In the vast ocean of professional networking, LinkedIn stands as the lighthouse guiding marine industry experts to safe harbors of opportunity and collaboration. Surprisingly Linkedin is the most used tool for marine professionals, and I always give advice to every new member of our industry to build out their linkedin profile and connect through that.
But how does one navigate these waters to build a network that not only spans the breadth of the sea but also delves into its profound depths?
Setting Your Compass – Define Your LinkedIn Networking Goals
Before setting sail, it’s crucial to chart your course. In order for this process to work, you need to know exactly what your goals are and who your ideal target audience is. For marine professionals, this could mean targeting shipbuilders, marine biologists, or naval architects. Your goals might range from finding new clients, seeking mentorship, to sharing industry insights. With a clear destination in mind, your journey on LinkedIn will be more focused and fruitful.
Charting the Waters – Engage Before You Connect
The key to smooth sailing on LinkedIn is engagement. You wanna make sure you are engaging with these people, leaving comments on their posts, liking their posts, engaging with their comments left on other posts. This could involve engaging with content on maritime innovation, environmental conservation efforts, or naval engineering breakthroughs. This approach not only puts wind in your sails but also signals to others that you’re navigating the same waters.
Crafting Your Message in a Bottle – Connection Request Etiquette
When you’re ready to drop anchor and connect, your message must resonate like a foghorn in a quiet bay. The hardest part of this entire strategy is knowing what to say when you send that connection request. A connection request might reference a recent article on oceanic preservation or a shared interest in maritime technology. It’s about crafting a message that’s as tailored as a captain’s uniform, showing that you’re not casting a wide net but seeking a specific crew to join.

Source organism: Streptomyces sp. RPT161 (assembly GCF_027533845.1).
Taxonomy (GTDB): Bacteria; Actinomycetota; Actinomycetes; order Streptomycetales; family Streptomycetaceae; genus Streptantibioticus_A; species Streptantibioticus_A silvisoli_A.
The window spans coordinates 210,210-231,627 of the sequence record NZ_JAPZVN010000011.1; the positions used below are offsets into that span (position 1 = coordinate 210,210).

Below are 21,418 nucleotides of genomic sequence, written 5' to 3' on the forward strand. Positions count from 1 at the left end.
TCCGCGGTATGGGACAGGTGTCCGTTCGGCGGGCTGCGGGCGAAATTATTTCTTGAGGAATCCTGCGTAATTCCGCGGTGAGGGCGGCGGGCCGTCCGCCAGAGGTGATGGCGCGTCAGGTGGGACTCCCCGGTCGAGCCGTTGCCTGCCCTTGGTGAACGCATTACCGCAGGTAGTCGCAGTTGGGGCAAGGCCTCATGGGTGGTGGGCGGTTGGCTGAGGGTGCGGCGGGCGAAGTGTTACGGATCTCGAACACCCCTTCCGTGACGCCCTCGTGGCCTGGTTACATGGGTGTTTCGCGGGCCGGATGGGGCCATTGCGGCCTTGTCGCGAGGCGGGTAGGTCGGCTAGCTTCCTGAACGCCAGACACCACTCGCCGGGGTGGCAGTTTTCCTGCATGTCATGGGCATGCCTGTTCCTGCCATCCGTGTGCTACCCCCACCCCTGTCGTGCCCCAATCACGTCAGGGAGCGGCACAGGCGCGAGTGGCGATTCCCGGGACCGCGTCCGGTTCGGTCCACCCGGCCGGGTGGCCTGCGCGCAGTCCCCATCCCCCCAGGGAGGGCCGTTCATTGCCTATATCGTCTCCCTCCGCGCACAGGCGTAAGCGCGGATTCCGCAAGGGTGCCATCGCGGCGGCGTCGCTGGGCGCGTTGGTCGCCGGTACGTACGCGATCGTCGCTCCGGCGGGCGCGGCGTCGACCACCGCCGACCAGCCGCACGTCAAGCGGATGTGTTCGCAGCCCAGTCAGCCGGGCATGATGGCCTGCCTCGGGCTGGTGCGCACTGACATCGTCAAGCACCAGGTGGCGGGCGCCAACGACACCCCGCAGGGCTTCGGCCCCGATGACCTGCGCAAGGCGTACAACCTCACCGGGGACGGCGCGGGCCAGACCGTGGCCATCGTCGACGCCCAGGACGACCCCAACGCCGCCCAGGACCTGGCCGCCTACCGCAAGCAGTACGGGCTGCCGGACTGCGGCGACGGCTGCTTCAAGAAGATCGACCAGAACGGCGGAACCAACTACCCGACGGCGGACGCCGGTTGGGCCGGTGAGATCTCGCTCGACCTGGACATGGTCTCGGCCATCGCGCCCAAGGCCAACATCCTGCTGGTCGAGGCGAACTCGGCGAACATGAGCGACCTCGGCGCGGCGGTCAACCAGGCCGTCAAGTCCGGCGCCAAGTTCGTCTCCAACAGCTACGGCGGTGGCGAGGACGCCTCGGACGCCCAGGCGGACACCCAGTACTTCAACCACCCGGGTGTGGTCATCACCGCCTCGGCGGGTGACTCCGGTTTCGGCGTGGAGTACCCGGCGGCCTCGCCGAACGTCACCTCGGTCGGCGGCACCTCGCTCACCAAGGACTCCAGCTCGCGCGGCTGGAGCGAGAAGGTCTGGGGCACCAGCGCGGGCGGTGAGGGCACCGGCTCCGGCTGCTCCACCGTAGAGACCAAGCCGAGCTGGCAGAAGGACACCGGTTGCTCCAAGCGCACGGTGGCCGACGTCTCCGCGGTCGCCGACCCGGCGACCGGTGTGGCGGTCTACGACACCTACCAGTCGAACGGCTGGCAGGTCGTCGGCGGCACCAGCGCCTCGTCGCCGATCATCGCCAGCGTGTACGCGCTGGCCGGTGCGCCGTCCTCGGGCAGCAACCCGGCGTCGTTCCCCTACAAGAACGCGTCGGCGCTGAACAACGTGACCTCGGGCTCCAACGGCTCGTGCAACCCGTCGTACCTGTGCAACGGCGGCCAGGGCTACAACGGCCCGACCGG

For all that is holy do not say something like “I see we have mutual connections”, there are many texts that have become the equivalent of spam and that is one of them.
The Art of the Follow-Up – Thank You Messages and Persistence
Once a connection is made, a prompt and personalized thank you message is the equivalent of a salute at sea. After someone accepts your connection request, you want to send them a thank you message… The key here is personalizing this message. Perhaps mention a detail from their profile related to the marine industry or express enthusiasm for a shared maritime project. It’s these nuances that turn a simple acknowledgment into a bridge to further conversation.
Diving Deeper – Using Audio and Video Messages
To truly make waves, consider the power of voice and video. Audio messages are very powerful because it allows the person to hear your voice, which again, breeds familiarity and they feel like they know you more. In a field as dynamic as the marine industry, a voice message discussing the latest in naval engineering or a video greeting from a shipyard can create a personal connection that text alone cannot.
Avoiding the Sirens – Navigating LinkedIn’s Spam Filters
In your quest to expand your network, beware of the sirens of LinkedIn’s spam filters. If you’re paying for LinkedIn, LinkedIn Premium or Sales Navigator, you are going to be able to send more connection requests to people versus if you were using the free version of LinkedIn. Stay under the radar by keeping your connection requests within the safe harbor of under 50 per day. Or you’ll be flagged.
Polishing Your Vessel – Optimizing Your LinkedIn Profile
Your LinkedIn profile is your flagship; it must be shipshape. If they’re still not following up, it might be because your profile isn’t optimized. Ensure your profile reflects your expertise in the marine industry, from the courses you’ve navigated to the seas you’ve charted. A polished profile is your beacon, signaling your expertise and professionalism to all in the industry.
I despise it when people reach out to me trying to sell something in marine and don’t have a single thing related to the marine industry on their profile.
As you hoist the sails of your LinkedIn networking journey, remember that the marine industry thrives on the strength of its connections. Be persistent, be personal, and above all, be passionate about the marine world you inhabit.
Connect with me on Linkedin at Merrill Charette
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